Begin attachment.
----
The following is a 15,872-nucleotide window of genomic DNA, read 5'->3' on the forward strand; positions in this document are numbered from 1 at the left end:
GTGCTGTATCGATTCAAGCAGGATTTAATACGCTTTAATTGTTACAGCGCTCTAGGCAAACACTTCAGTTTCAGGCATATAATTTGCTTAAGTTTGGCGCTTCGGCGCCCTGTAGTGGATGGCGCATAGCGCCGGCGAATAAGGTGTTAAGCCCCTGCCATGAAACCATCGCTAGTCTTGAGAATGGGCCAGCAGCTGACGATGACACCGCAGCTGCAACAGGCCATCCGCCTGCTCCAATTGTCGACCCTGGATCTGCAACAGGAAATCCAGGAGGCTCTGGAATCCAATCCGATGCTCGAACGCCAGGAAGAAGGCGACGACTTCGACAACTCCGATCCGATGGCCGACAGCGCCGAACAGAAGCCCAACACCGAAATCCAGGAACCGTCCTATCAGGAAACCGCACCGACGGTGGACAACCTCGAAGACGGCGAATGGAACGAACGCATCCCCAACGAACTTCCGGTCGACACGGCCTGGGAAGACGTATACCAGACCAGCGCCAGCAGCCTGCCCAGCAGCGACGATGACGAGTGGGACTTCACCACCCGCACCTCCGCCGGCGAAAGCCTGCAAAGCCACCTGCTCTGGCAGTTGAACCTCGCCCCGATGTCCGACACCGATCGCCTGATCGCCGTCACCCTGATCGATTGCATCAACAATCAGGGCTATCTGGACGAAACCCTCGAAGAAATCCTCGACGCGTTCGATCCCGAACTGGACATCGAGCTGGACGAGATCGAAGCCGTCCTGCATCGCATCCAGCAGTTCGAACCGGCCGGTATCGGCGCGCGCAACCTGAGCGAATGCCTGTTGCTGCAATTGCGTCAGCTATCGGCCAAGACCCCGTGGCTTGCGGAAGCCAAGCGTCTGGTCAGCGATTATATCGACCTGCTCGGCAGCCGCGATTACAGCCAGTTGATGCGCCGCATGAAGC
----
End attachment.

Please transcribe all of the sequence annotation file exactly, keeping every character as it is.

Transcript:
The following is a 15,872-nucleotide window of genomic DNA, read 5'->3' on the forward strand; positions in this document are numbered from 1 at the left end:
GTGCTGTATCGATTCAAGCAGGATTTAATACGCTTTAATTGTTACAGCGCTCTAGGCAAACACTTCAGTTTCAGGCATATAATTTGCTTAAGTTTGGCGCTTCGGCGCCCTGTAGTGGATGGCGCATAGCGCCGGCGAATAAGGTGTTAAGCCCCTGCCATGAAACCATCGCTAGTCTTGAGAATGGGCCAGCAGCTGACGATGACACCGCAGCTGCAACAGGCCATCCGCCTGCTCCAATTGTCGACCCTGGATCTGCAACAGGAAATCCAGGAGGCTCTGGAATCCAATCCGATGCTCGAACGCCAGGAAGAAGGCGACGACTTCGACAACTCCGATCCGATGGCCGACAGCGCCGAACAGAAGCCCAACACCGAAATCCAGGAACCGTCCTATCAGGAAACCGCACCGACGGTGGACAACCTCGAAGACGGCGAATGGAACGAACGCATCCCCAACGAACTTCCGGTCGACACGGCCTGGGAAGACGTATACCAGACCAGCGCCAGCAGCCTGCCCAGCAGCGACGATGACGAGTGGGACTTCACCACCCGCACCTCCGCCGGCGAAAGCCTGCAAAGCCACCTGCTCTGGCAGTTGAACCTCGCCCCGATGTCCGACACCGATCGCCTGATCGCCGTCACCCTGATCGATTGCATCAACAATCAGGGCTATCTGGACGAAACCCTCGAAGAAATCCTCGACGCGTTCGATCCCGAACTGGACATCGAGCTGGACGAGATCGAAGCCGTCCTGCATCGCATCCAGCAGTTCGAACCGGCCGGTATCGGCGCGCGCAACCTGAGCGAATGCCTGTTGCTGCAATTGCGTCAGCTATCGGCCAAGACCCCGTGGCTTGCGGAAGCCAAGCGTCTGGTCAGCGATTATATCGACCTGCTCGGCAGCCGCGATTACAGCCAGTTGATGCGCCGCATGAAGC